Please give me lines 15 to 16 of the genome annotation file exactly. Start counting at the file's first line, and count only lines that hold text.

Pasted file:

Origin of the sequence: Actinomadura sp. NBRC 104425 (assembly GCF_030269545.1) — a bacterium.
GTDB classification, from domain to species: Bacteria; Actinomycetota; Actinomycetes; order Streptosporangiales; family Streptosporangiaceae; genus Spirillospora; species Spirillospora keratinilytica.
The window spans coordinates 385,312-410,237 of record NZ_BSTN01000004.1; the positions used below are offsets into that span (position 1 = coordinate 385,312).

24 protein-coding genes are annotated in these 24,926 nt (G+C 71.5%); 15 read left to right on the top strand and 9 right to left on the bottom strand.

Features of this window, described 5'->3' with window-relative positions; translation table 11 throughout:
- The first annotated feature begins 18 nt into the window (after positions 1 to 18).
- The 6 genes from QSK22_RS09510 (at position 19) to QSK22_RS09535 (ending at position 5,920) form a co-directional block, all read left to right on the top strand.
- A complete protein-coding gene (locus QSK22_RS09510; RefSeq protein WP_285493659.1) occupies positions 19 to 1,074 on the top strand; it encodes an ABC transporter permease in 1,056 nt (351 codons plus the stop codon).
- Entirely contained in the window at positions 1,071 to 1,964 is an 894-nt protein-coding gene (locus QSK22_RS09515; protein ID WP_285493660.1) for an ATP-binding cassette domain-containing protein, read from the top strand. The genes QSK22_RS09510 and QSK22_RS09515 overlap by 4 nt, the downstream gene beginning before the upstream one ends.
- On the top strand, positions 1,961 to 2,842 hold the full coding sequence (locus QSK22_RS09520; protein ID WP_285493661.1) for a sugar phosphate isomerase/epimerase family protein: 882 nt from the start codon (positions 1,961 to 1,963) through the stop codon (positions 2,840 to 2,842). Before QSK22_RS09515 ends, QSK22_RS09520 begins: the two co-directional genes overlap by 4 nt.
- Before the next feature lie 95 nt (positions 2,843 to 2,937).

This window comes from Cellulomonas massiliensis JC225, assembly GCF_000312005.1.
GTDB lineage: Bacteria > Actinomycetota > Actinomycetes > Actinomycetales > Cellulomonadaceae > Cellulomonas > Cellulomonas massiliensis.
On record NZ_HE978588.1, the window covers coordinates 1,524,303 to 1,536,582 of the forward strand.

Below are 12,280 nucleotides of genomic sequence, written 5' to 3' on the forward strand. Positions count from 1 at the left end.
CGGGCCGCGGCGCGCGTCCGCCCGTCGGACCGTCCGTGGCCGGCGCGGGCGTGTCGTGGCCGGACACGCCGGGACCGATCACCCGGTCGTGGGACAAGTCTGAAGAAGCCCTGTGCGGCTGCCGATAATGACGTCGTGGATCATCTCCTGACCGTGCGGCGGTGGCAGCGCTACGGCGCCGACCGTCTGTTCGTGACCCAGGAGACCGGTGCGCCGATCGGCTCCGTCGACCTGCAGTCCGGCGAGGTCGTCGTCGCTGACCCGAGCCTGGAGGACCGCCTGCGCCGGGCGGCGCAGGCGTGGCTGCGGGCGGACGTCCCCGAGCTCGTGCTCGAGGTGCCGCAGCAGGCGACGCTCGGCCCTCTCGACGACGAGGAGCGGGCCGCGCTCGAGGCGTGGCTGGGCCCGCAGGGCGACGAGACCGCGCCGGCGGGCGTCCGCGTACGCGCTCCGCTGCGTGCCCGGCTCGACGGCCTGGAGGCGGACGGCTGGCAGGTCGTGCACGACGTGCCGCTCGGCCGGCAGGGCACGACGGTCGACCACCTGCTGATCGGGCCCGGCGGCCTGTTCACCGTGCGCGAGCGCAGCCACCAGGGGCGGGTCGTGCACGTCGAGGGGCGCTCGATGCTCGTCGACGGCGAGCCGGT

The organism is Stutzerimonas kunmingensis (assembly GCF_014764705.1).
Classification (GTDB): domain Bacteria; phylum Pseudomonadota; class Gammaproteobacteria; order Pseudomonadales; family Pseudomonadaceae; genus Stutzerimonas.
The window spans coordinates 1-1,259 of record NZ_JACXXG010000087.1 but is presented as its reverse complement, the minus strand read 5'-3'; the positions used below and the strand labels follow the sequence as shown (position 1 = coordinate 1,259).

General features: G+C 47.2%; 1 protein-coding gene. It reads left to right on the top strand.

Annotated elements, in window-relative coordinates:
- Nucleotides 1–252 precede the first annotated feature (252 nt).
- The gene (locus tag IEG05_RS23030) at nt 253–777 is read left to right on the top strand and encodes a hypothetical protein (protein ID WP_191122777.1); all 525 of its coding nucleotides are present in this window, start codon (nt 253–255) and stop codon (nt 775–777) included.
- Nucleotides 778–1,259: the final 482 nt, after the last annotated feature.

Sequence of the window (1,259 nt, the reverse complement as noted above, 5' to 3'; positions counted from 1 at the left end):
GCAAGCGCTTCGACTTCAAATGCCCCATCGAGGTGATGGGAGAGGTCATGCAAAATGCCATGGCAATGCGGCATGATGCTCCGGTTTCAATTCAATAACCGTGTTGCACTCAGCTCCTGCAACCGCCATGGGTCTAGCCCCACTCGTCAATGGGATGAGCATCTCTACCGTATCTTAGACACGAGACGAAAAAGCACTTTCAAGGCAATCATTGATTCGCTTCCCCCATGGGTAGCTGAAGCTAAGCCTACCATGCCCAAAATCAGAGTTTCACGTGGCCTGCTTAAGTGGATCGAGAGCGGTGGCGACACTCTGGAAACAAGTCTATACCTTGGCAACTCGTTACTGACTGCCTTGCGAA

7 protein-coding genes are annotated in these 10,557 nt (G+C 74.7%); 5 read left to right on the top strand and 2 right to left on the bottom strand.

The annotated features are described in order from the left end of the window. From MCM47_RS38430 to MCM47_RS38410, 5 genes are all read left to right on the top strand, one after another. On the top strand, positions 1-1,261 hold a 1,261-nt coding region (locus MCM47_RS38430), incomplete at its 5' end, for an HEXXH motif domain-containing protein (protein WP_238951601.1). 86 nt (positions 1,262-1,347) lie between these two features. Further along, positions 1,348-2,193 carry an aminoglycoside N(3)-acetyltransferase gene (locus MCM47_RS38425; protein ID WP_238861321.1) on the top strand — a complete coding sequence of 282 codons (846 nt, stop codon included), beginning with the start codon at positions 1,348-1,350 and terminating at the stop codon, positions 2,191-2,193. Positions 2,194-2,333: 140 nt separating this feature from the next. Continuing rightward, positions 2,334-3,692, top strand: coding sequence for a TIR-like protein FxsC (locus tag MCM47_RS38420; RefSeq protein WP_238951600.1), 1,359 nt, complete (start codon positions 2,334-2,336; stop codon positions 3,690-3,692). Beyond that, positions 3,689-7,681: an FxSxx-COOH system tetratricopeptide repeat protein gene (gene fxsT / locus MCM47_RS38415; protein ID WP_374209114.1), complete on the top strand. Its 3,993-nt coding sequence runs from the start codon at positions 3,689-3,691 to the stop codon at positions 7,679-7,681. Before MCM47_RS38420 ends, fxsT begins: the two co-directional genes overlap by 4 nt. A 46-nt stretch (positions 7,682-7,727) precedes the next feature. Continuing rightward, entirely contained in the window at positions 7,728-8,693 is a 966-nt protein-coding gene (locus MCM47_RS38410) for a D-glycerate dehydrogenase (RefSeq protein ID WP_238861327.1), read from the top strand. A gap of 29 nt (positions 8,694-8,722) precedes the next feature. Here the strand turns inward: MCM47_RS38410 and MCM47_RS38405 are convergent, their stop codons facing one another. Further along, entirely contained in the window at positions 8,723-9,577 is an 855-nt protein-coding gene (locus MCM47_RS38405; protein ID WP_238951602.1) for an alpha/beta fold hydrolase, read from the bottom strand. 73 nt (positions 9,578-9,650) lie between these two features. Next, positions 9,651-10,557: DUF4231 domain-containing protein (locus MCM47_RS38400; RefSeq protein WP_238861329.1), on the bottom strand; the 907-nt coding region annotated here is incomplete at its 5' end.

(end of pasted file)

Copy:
Below are 12,280 nucleotides of genomic sequence, written 5' to 3' on the forward strand. Positions count from 1 at the left end.
CGGGCCGCGGCGCGCGTCCGCCCGTCGGACCGTCCGTGGCCGGCGCGGGCGTGTCGTGGCCGGACACGCCGGGACCGATCACCCGGTCGTGGGACAAGTCTGAAGAAGCCCTGTGCGGCTGCCGATAATGACGTCGTGGATCATCTCCTGACCGTGCGGCGGTGGCAGCGCTACGGCGCCGACCGTCTGTTCGTGACCCAGGAGACCGGTGCGCCGATCGGCTCCGTCGACCTGCAGTCCGGCGAGGTCGTCGTCGCTGACCCGAGCCTGGAGGACCGCCTGCGCCGGGCGGCGCAGGCGTGGCTGCGGGCGGACGTCCCCGAGCTCGTGCTCGAGGTGCCGCAGCAGGCGACGCTCGGCCCTCTCGACGACGAGGAGCGGGCCGCGCTCGAGGCGTGGCTGGGCCCGCAGGGCGACGAGACCGCGCCGGCGGGCGTCCGCGTACGCGCTCCGCTGCGTGCCCGGCTCGACGGCCTGGAGGCGGACGGCTGGCAGGTCGTGCACGACGTGCCGCTCGGCCGGCAGGGCACGACGGTCGACCACCTGCTGATCGGGCCCGGCGGCCTGTTCACCGTGCGCGAGCGCAGCCACCAGGGGCGGGTCGTGCACGTCGAGGGGCGCTCGATGCTCGTCGACGGCGAGCCGGT